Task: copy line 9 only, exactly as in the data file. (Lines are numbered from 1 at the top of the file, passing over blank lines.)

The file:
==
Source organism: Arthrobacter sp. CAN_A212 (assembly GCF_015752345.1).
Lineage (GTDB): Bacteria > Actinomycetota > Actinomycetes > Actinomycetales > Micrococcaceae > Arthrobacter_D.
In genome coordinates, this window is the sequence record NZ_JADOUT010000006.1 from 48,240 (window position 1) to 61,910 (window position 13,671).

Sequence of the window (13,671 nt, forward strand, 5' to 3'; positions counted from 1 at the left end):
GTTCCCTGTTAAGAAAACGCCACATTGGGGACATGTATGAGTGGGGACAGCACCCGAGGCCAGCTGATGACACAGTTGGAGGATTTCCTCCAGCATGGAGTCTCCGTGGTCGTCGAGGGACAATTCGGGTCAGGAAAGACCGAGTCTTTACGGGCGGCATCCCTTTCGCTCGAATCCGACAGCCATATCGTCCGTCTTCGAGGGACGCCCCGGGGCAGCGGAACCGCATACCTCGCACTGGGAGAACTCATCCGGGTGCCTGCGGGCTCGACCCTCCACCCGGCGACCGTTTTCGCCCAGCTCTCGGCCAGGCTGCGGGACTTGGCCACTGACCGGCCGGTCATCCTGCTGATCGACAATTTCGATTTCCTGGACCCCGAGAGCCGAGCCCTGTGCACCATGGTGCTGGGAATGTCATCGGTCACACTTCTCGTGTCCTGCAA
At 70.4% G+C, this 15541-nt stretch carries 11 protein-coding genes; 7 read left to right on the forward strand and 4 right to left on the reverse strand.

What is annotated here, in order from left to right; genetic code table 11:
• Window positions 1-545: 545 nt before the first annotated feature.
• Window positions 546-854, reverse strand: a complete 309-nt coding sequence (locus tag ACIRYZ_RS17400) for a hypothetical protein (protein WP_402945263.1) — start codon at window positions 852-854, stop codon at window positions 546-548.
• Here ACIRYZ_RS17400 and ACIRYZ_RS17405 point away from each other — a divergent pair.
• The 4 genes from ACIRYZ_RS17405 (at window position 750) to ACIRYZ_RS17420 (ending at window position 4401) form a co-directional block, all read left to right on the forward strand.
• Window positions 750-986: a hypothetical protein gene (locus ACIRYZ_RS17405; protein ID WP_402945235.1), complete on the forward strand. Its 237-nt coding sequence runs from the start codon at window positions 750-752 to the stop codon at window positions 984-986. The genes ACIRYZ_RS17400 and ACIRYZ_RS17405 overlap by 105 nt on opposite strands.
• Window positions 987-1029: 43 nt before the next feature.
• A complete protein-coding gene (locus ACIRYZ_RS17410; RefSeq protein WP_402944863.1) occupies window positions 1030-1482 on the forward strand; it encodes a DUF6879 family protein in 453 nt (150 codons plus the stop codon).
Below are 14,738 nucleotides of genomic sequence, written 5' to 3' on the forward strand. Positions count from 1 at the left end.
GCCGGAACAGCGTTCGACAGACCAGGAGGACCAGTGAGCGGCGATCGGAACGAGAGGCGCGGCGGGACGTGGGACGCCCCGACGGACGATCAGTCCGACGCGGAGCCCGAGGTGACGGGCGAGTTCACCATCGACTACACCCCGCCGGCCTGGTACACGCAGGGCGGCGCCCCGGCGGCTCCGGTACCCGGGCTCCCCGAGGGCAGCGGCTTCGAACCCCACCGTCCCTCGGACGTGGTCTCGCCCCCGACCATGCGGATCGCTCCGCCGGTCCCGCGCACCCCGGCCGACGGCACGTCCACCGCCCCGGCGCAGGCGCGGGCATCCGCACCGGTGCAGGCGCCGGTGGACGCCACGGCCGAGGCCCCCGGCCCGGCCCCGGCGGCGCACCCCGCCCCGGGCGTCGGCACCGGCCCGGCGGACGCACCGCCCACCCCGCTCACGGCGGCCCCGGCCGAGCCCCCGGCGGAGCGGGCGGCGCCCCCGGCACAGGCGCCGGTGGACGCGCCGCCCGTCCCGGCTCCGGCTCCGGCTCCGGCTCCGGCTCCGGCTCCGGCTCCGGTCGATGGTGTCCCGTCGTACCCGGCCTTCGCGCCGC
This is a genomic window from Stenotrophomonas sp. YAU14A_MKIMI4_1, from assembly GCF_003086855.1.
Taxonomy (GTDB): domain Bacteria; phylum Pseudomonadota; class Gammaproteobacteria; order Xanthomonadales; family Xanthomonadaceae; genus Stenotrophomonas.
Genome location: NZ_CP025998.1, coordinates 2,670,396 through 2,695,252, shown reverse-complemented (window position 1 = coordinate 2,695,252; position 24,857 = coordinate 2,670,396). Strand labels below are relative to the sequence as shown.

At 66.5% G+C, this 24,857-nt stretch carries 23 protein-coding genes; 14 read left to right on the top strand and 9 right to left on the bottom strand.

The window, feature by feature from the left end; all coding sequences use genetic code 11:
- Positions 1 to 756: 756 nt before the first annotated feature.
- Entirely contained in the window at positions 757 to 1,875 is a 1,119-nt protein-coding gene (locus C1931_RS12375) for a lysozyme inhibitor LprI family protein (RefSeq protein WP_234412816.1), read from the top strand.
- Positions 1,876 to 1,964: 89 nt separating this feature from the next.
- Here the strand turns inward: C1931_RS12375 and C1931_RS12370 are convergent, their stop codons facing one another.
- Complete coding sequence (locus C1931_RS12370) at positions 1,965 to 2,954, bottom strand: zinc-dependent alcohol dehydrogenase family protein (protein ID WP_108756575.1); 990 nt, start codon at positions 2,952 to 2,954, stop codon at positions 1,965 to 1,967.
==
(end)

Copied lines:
• Window positions 546-854, reverse strand: a complete 309-nt coding sequence (locus tag ACIRYZ_RS17400) for a hypothetical protein (protein WP_402945263.1) — start codon at window positions 852-854, stop codon at window positions 546-548.